Series III contains correspondence between Joseph Löwenherz and his son Siegmund. The correspondence was written between 1939 and 1941 when Joseph Löwenherz attended meetings in several European cities concerning the mass repatriation of Jewish citizens out of Europe. Also included are post-war items including correspondence and documents relating to the Adolf Eichmann trial of 1961, including a draft set of answers from Joseph Löwenherz concerning Adolf Eichmann.

Series IV consists of correspondence written from Sofie Löwenherz to her son Siegmund and other relatives from 1939 to 1941 and a letter from May 1945 to her husband, who was arrested by the Red Army that month.

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The collection is arranged into four series:

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Access and Use

Access Restrictions

Open to researchers.

Access Information

Collection is digitized. Follow the links in the Container List to access the digitized materials.

Use Restrictions

There may be some restrictions on the use of the collection. For more information, contact:
Leo Baeck Institute, Center for Jewish History, 15 West 16th Street, New York, NY 10011

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Access points

Click on a subject to search that term in the Center's catalog. Return to the Top of Page


Collection is microfilmed (MF 546).

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Preferred Citation

Published citations should take the following form:

Identification of item, date (if known); Joseph Loewenherz Collection; AR 25055; box number; folder number; Leo Baeck Institute.

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Container List


Series I: Israelitische Kultusgemeinde Wien: Memos (Aktennotizen), 1938-1945

Scope and Content:

Series I contains the carbon copies of the memos documenting the meetings between Joseph Löwenherz and the Zentralstelle für Jüdische Auswanderung. The original memos were sent to Adolf Eichmann's office while carbon copies of the memos were kept by the Kultusgemeinde. Some of the memoranda were used as evidence against Adolf Eichmann during his trial in 1961.

11Memos (Aktennotizen)1938
12Memos (Aktennotizen)1939
13Memos (Aktennotizen)1940
14Memos (Aktennotizen)1941-1945
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Series II: Israelitische Kultusgemeinde Wien: Other Documents, 1939-1940

Scope and Content:

Series II consists of a report by Joseph Löwenherz based on the memoranda (Aktennotizen) kept between September 1939 and August 1940. In this synopsis, Joseph Löwenherz provides a detailed portrait of his interactions and contacts with the Zentralstelle. It covers the time Adolf Eichmann was in Vienna up to the outbreak of the war.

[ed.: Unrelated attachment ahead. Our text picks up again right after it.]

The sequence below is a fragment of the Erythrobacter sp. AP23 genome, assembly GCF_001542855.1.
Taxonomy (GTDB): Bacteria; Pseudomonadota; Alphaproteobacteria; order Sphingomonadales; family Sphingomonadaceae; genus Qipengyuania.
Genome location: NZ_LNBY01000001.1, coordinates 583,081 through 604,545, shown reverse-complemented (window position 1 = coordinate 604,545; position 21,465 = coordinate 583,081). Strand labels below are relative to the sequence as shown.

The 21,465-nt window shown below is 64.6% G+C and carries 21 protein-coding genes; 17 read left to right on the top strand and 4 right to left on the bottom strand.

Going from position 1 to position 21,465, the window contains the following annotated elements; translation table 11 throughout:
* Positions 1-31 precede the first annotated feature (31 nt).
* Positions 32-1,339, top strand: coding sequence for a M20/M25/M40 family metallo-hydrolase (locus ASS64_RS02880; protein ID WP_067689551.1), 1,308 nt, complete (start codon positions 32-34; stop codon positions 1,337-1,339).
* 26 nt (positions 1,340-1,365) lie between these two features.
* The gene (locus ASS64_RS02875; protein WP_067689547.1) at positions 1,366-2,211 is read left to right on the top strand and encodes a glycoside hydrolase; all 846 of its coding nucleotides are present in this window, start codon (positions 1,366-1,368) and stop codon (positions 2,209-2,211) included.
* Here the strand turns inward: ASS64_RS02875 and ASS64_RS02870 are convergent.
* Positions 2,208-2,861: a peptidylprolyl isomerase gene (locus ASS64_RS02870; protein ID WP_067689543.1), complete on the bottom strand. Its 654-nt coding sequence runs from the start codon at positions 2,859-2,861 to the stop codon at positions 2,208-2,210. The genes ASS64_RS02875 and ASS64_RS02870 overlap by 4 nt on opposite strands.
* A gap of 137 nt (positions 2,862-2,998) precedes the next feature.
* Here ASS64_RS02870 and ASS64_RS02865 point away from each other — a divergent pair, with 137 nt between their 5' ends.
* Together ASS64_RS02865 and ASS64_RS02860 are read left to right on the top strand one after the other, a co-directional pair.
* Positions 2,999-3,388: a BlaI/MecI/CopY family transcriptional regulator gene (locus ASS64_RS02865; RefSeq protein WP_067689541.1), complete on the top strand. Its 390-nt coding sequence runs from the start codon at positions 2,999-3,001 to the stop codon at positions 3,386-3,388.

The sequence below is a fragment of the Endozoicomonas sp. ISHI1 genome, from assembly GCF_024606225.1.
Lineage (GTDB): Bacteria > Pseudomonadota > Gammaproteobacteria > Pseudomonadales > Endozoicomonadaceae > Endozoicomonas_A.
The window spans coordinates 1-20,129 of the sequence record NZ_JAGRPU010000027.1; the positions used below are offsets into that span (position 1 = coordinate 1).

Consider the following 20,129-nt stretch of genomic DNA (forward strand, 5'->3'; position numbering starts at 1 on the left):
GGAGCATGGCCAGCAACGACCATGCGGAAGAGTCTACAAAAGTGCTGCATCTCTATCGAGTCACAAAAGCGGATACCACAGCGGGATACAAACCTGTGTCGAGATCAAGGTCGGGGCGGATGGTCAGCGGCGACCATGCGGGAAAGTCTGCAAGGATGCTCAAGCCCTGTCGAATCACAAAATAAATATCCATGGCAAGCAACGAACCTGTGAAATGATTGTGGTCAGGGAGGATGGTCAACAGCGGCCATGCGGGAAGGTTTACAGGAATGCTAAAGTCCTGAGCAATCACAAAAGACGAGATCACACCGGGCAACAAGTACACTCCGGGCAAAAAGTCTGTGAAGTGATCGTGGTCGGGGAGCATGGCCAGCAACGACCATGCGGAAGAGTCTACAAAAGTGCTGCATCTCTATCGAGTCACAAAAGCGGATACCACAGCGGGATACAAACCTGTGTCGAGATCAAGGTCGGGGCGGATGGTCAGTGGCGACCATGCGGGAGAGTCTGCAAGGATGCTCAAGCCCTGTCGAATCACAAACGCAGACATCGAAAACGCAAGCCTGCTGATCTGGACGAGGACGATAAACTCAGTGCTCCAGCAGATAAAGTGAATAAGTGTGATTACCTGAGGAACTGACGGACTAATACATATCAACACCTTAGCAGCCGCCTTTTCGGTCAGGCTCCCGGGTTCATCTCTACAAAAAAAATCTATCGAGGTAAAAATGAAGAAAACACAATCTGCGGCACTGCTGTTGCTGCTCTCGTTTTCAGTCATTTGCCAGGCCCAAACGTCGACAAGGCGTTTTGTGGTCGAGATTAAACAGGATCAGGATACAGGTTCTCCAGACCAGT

15Brochure: Activity during twelve months of war1939 Sept. 1-1940 Aug. 31
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Series III: Joseph Löwenherz, 1939-1960

Scope and Content:

Series III contains correspondence from Joseph Löwenherz to his son Siegmund at the University of Chicago (Department of Music). Joseph Löwenherz tried to obtain help for the repatriation of European Jews from international organizations and wrote these letters during his time in Paris, Lisbon and Budapest while meeting with members of the World Jewish Congress. The series also includes personal correspondence, drafts, reports and clippings, many of them related to Adolf Eichmann's trail in 1961, such as a draft of answers prepared by Joseph Löwenherz for the trial pior to his death in 1960.

Of special interest is a carbon copy of a report written by Franz Rudolf Bienenfeld for the International Military Tribunal (IMT) at Nuremberg. It is based on correspondence found within this collection and was written to determine Joseph Löwenherz's activities of during the war.

16Personal Correspondence1939-1941
17Personal correspondence and documents[1942-1947]
18Articles about Joseph Löwenherz and obituary[1960]
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Series IV: Sofie Löwenherz, 1939-1945

Scope and Content:

This series consists of Sofie Löwenherz's correspondence. It includes letters she wrote to her family in the United States between 1939 and 1941, including her son Siegmund. There are also letters Sophie Löwenherz wrote to her husband Joseph in May 1945.

19Personal correspondence1939-1941
110Personal correspondence1945